State regulator accused of hijacking condo association he was assigned to investigate
Article Courtesy of Local 10 News ABC
By Bob Norman
Published August 18, 2018
HALLANDALE BEACH – The state is investigating one of its own now-former regulators after accusations that he abused his power at a condominium he was assigned to investigate, the Department of Business and Professional Regulation confirms.
Sanchez, who did not respond to a message for comment for this story, then cut a deal condo to to provide legal services for the condo beginning on Sept. 30, 2017. The deal called for her law firm to be paid $2,800 a month, not only for legal services, but also for “outsourced” management services. A request that the investigation be terminated was received by the state on Oct. 5, according to state records, but Iglesias’ involvement with the condo was apparently just beginning.
As for his alleged use of two names, he said it’s a common practice and the allegation that he used them deceptively is false.
“Two last names, my friend,” he said. “That’s traditional, part of my culture.”
DBPR records show the agency was notified that its examiner was allegedly serving as an association manager in a letter from attorney Eric Glazer, who has represented residents at the condo, on Dec. 13.
Iglesias resigned his state position in early January, citing financial reasons. Iglesias insists he only worked for the condo after he resigned and signed a management contract with the board on Jan. 13.
“I was not employed by the DBPR while working for the association,” he said.
Yet El Dorado Plaza West approved his management company on Oct. 18, while he was still working for the state, and he described himself as manager of the condo in an email addressed to several residents on Oct. 30.
“If we have evidence that shows you were paid while you were still with DBPR, is there a problem with that?” Local 10 News investigative reporter Bob Norman asked.
“Could there be a problem with that? Yes, there could be a problem with that,” Quin answered.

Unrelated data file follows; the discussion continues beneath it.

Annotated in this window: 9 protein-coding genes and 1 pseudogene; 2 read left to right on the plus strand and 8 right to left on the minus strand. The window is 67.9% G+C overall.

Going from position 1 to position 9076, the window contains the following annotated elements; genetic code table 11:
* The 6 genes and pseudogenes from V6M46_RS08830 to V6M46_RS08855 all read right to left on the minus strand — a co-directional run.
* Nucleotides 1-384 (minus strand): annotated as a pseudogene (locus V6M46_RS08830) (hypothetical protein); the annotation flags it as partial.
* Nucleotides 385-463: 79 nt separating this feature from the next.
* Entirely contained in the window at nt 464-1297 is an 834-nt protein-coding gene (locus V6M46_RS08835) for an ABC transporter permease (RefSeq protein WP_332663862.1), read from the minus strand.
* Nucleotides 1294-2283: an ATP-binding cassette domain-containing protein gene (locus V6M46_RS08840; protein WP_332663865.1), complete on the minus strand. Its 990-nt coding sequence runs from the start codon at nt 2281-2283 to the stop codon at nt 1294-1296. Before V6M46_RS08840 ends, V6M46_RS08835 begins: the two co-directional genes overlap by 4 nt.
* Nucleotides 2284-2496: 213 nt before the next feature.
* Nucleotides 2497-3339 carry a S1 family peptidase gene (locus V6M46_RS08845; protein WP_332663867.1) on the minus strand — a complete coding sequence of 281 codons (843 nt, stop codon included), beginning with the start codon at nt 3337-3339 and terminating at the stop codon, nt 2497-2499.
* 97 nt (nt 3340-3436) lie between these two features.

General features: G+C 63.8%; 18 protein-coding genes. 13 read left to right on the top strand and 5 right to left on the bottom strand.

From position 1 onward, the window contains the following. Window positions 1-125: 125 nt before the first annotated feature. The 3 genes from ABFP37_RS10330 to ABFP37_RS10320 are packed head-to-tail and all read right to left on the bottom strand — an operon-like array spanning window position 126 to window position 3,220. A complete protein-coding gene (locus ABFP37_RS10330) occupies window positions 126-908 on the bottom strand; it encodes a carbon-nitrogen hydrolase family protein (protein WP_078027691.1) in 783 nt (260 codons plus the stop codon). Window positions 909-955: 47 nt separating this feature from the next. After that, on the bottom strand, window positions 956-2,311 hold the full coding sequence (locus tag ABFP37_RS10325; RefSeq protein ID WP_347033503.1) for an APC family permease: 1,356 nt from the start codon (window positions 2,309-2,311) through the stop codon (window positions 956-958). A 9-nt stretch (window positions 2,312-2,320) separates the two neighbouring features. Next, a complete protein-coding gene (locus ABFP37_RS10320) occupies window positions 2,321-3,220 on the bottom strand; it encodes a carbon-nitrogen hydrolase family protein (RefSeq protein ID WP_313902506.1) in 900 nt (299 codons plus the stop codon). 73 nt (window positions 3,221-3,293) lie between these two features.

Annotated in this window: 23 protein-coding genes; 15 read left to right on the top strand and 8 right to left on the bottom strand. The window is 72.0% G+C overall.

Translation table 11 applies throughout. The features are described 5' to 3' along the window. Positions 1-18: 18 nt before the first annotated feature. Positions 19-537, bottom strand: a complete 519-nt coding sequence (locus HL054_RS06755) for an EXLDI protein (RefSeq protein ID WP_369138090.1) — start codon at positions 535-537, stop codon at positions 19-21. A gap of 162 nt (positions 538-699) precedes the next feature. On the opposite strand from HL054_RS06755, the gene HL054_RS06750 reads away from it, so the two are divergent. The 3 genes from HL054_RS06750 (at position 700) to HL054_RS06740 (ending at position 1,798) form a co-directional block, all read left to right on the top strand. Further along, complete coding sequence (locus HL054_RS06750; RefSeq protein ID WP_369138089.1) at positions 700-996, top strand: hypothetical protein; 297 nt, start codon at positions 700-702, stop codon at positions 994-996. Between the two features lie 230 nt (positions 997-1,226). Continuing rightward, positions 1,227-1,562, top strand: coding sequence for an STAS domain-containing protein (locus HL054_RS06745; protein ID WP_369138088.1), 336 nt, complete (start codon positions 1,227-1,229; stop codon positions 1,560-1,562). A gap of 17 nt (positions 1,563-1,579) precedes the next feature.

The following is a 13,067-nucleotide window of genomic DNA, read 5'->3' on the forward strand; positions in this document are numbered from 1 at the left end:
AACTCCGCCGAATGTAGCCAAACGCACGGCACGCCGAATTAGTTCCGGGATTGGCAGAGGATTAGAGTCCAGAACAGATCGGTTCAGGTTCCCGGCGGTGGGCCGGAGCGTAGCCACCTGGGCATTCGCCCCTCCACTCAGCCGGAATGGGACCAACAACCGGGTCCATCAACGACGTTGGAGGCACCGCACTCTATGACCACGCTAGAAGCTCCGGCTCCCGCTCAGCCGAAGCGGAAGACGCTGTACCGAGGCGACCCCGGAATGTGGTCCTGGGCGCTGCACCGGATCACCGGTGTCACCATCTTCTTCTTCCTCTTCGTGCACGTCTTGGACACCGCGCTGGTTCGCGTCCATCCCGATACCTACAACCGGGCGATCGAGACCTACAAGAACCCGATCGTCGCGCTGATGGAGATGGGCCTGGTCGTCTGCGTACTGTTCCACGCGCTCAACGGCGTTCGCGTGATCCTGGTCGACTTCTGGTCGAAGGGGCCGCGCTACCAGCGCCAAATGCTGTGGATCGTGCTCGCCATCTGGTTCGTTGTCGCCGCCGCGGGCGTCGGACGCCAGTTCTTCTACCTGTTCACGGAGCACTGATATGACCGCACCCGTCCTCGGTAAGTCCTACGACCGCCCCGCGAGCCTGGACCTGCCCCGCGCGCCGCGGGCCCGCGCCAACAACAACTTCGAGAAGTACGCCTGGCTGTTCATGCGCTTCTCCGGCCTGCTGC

In addition to money paid to his wife under a contract that purportedly included management fees,
Local 10 obtained a $500 check made out directly to Edy Quin from an El Dorado Plaza West bank account in November, while he was still employed with the state. He claimed he used that money to pay for common expenses at the condo and that he never served as manager prior to leaving the state.
Numerous residents complained about Iglesias, and not only for what they allege was his conflict of interest. Iglesias, who says he has completed law school but does not have a law license, is currently suing three residents for defamation, claiming, among other things, that they attacked “Mr. Quin’s good reputation as a professional financial investigator and a professional association manager with the intent to damage and injure Mr. Quin’s good professional reputation.”
When asked if it the lawsuit is designed to silence his detractors, Iglesias said, “I have a right not have (to) have my name muddied and sullied by people.”
Daniel Perez, the new manager of the condo, said El Dorado Plaza West was left in dire financial straits and said that Iglesias still hasn’t turned over many records related to his time in charge, something Iglesias disputes.
Many residents said they just hope the DBPR — which confirmed it has not one but two active investigations involving Iglesias — gets to the bottom of the conflict.
In a written statement emailed to Local 10, the agency was vague: “DBPR employees are required to comply with the Department’s conflict of interest policy, which mandates the ongoing duty to immediately disclose licensure, employment and additional information that may result in a finding of conflict. While the Department is unable to comment on the specifics of employee separations, we can confirm that Mr. Iglesias’ resignation was accepted on Jan. 12, 2018. The Department will continue to monitor and evaluate its employees’ conduct to prevent impropriety and maintain the public’s trust.”